Jårg GeismarGermany

(*1958, †2019)

Jårg Geismar was born in Burgsvik, Gotland, Sweden. He lived and worked in New York, Tokyo, and Düsseldorf.
He is an extraordinary good-natured, generous artist. His resources of positive energy exceed his needs by far, and so he shares his energy: with his art that fills spaces with lightness while being extremely fragile and glassy, so it seems they could fly away at any moment. And he shares his energy with his fellow human beings and the viewers of his art, all who can get convinced: the good is still existent.

The works from his last solo exhibition Fly me to the moon tell a story on the lightness of things, on great enthusiasm, and human goodness and generosity. Out of glass, foil, colors, and light Geismar creates art which is visually weightless but emotionally dense so that it will stay in mind forever. A neon sign, which can be already spotted from outside the gallery, seeming almost incidentally set up sets the tone: energy and light flow through the room, nothing is faked and forced, but real and skillful. For example, the concrete elements around which everyday materials (newspapers, wires, textiles) are arranged. A teddy bear placed in their midst looks happy, self- confident, and generally satisfied with the situation.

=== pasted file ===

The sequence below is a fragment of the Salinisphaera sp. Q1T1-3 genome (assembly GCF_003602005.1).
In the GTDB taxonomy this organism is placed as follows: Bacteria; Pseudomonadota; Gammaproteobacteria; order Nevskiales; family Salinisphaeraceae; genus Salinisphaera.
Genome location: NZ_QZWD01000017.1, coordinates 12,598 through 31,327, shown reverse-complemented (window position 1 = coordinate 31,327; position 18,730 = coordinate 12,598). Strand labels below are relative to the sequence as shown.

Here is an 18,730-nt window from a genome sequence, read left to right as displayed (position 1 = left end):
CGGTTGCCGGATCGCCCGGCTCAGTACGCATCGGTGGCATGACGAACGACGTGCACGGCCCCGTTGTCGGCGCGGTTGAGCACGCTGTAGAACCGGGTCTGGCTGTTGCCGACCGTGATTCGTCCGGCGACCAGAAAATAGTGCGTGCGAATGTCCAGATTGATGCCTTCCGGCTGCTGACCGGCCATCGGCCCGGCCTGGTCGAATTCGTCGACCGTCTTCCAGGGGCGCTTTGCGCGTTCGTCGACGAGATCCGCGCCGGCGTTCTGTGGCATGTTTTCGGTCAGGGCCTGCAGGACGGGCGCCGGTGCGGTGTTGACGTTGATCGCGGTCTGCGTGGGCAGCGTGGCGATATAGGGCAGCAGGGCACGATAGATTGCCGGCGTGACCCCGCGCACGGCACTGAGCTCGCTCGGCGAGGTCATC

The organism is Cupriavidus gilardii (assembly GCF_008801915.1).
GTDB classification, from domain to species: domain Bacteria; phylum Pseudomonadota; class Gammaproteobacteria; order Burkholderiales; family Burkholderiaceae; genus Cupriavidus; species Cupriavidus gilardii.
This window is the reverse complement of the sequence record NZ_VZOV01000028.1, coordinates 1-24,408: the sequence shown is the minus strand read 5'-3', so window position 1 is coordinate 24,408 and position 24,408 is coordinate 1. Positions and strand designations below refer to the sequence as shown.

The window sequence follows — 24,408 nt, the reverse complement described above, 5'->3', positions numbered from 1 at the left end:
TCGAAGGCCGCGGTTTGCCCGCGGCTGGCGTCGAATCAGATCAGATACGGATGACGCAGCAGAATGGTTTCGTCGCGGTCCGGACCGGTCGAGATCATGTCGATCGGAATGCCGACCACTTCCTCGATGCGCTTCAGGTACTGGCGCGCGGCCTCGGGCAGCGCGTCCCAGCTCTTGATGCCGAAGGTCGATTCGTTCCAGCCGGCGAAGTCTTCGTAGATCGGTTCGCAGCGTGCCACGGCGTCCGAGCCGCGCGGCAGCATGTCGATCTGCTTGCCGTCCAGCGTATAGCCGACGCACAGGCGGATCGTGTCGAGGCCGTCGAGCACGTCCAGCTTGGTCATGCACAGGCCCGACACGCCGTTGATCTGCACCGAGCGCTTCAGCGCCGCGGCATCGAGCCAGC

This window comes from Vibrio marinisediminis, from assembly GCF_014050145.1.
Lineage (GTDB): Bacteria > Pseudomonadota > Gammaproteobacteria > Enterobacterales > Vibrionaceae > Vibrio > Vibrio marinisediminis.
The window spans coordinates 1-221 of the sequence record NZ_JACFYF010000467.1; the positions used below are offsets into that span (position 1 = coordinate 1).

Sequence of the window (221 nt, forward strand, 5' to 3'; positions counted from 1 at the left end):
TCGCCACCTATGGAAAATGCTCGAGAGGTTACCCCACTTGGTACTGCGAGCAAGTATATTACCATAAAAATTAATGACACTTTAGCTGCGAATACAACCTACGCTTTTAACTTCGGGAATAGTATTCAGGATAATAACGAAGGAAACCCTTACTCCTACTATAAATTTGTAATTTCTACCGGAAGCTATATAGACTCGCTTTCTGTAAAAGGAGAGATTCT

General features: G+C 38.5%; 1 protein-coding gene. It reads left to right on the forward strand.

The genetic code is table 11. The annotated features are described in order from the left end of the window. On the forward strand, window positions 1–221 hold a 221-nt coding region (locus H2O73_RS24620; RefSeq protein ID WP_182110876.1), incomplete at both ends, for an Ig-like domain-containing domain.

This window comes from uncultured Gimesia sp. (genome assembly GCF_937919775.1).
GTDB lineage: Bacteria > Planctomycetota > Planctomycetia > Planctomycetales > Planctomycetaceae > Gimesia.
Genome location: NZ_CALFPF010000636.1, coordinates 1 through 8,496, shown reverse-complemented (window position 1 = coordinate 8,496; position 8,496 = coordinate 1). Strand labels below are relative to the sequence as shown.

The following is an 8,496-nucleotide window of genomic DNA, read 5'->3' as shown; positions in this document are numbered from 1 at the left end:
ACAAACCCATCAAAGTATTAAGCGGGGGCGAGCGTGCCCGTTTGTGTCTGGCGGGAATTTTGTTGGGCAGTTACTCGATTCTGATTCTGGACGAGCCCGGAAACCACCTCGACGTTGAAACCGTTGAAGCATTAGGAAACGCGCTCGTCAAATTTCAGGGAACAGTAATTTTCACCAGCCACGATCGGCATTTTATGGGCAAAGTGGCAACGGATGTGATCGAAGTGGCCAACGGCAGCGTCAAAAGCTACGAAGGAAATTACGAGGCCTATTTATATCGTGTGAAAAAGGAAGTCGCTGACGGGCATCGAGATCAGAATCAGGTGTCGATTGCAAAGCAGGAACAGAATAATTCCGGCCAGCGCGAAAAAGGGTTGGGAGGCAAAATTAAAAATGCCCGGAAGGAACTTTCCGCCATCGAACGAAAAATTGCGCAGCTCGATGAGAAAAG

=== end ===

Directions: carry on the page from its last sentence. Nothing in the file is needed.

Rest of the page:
Thanks to his child-like fascination and sincerity, Jårg Geismar is like a hobby astronomer who spends each night outside looking up the sky for hours, attentive, patient, and enthused by the vastness of space. Nevertheless, his art is so much more than incidental. There is a strangely relaxed form of perfectionism inherent to his works, which makes every brushstroke, every material used, every composition look like the work of an artist that wants the very best for his art and the people surrounding him.

In Fly me to the moon, everything culminates in the middle of the exhibition space, in a tent-like room. Underneath dark blue velvet attached to the ceiling by red wires, a bed, desk, chair, and small reading light can be found. When lying in bed, one looks through a glass ceiling, right into the starry sky of Jårg Geismar. The room is full of silence and peace, and the visitor becomes a child again, one that does not know anything about the atrocities of the world yet.